The concept is simple: replace a few of the keys on a USB keypad with heavy duty footswitches. Then use the select function in Max to direct these switches to control your patch.
Disclaimer: This tutorial assumes basic familiarity with electronics and the use of soldering tools. Cycling ’74 assumes no responsibility for damages to your keypad or any other device in following this tutorial.
As a guitarist, I was looking for a simple hands-free controller for Max. Rather than buy an expensive pedalboard and MIDI interface, I decided to build a simple USB footswitch. Itâ€™s ridiculously easy to make and costs less than fifty bucks.
Here are the parts you will need:
- USB keypad (a keyboard can work too, but is slightly more difficult to wire up—more non-ASCII key functions)
- momentary on switches (you will find these labeled â€śoff-(on)â€ť)
- fine wire
- a box (I used a project box from the local electronics shop)
and the tools:
- a soldering iron and solder
- a small screwdriver
- wire strippers
Download the Max 4.6 legacy patch and the updated Max 5 patch used in the tutorial.
First open the USB keypad. Each brand is designed a little differently, but most of them are held together with tiny screws. Some brands hide these under rubber feet or stickers. Donâ€™t worry if you have to crack the plastic shell (it gets discarded), just be careful not to damage the circuit board itself.
Inside the enclosure, you will find a folded plastic sheet with wiring embedded in it. The keys press against this to complete a circuit. This sheet is connected to a terminal on the circuit board. Gently remove it from the terminal.
Trace the circuit on the plastic sheet to figure to see which two leads produce a desired character. Since this is a matrix, each lead is used for multiple characters so jumpers may be required. If you donâ€™t particularly care which characters the buttons produce (we are, after all, going to be using select to filter this input data) you can skip this step. Just check each pair before you solder to make sure you donâ€™t get results outside of the standard ASCII codes (i.e. num lock or â€ś000â€ť). If you want to specify the character output of each button, simply trace the circuit on the plastic sheet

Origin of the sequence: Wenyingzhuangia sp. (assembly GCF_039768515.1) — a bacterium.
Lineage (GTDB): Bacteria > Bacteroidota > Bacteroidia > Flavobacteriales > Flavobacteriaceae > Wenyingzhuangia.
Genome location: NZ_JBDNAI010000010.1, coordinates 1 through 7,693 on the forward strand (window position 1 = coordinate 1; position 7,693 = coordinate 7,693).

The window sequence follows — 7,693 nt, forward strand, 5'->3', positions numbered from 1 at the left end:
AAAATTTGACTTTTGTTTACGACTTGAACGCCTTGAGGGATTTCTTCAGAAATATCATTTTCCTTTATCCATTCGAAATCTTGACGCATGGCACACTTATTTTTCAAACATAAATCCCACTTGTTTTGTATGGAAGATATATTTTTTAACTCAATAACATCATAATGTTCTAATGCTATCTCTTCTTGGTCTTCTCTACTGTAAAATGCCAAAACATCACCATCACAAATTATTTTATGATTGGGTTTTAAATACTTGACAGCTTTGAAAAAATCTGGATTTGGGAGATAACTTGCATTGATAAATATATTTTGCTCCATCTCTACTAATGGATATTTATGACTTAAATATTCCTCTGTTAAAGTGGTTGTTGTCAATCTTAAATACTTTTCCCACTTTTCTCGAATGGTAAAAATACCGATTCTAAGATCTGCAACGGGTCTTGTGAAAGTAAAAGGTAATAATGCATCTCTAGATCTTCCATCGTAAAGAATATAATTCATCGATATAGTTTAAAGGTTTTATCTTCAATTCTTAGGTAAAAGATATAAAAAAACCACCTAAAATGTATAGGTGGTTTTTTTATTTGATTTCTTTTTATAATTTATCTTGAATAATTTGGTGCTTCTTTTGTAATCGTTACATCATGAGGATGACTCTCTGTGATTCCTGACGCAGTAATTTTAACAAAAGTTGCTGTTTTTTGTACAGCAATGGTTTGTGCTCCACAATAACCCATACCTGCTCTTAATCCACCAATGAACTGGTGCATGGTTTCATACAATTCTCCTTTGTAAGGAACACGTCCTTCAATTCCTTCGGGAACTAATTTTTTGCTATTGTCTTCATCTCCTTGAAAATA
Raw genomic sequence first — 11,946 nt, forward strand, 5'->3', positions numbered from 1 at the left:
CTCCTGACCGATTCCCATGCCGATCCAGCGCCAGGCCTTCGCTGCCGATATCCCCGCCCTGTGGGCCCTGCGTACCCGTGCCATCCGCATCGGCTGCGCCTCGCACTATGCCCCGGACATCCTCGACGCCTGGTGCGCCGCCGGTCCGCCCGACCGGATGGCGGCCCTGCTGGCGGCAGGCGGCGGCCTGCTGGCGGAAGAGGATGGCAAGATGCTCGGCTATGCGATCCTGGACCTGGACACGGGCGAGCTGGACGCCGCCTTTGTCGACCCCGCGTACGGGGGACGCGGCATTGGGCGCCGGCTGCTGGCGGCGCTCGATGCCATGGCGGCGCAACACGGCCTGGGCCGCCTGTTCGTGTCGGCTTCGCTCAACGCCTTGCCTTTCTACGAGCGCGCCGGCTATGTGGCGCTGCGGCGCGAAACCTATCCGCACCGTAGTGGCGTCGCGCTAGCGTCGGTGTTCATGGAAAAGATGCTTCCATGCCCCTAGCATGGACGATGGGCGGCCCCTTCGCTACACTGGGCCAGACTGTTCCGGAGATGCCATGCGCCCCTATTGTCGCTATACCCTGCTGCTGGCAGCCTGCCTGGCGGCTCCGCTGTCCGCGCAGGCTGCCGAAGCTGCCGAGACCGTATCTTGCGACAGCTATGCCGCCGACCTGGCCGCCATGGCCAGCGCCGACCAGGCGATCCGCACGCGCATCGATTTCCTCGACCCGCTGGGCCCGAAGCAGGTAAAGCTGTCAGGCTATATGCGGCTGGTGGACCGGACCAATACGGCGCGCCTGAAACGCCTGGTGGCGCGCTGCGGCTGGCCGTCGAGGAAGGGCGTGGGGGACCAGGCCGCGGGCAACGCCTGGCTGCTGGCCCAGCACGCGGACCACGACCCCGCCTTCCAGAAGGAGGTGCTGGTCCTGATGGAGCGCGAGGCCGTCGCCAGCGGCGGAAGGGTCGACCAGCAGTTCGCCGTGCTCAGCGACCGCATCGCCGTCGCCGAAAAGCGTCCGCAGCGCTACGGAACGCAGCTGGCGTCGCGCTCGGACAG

Solder wires onto the terminal. There isnâ€™t a lot of space, so youâ€™ll probably want to use some fairly fine wire. To keep things neat, I used an old printer ribbon cable.
Drill holes in the box and mount the switches. Make sure to tighten them all the way. Then connect the wires, but donâ€™t solder them just yet.
Run the test patch. As you press each button, its ASCII number will be displayed in the number box. Once you verify the ASCII numbers for each button, input these values as arguments to the select operator. In this example patch I ran each outlet of the select operator to an oversized bang as a simple display.
Once you have verified that the desired characters are produced, solder wires to the buttons.
Essentially this is just a cheap and easy way to connect momentary switches to your computer via USB. This same principle can be used with other types of momentary switches—percussion triggers, tilt switches or even some types of light sensors. Non-momentary switches can be used too; they will output continuous streams of repeated keystrokes. Use the change operator if you want to make these switches behave like momentary switches.
This same footswitch could also be built using a wireless keypad. How could this change the usability of the footswitch?
If you wire one of the switches to num lock, you can in effect double the number of keystrokes available to you while using the same number of switches. If you plan to do this, you may want to use a keypad that has an LED num lock indicator. If it is difficult to mount the circuit board in such a way that the LED is visible on the footswitch, consider replacing the LED with one with longer leads.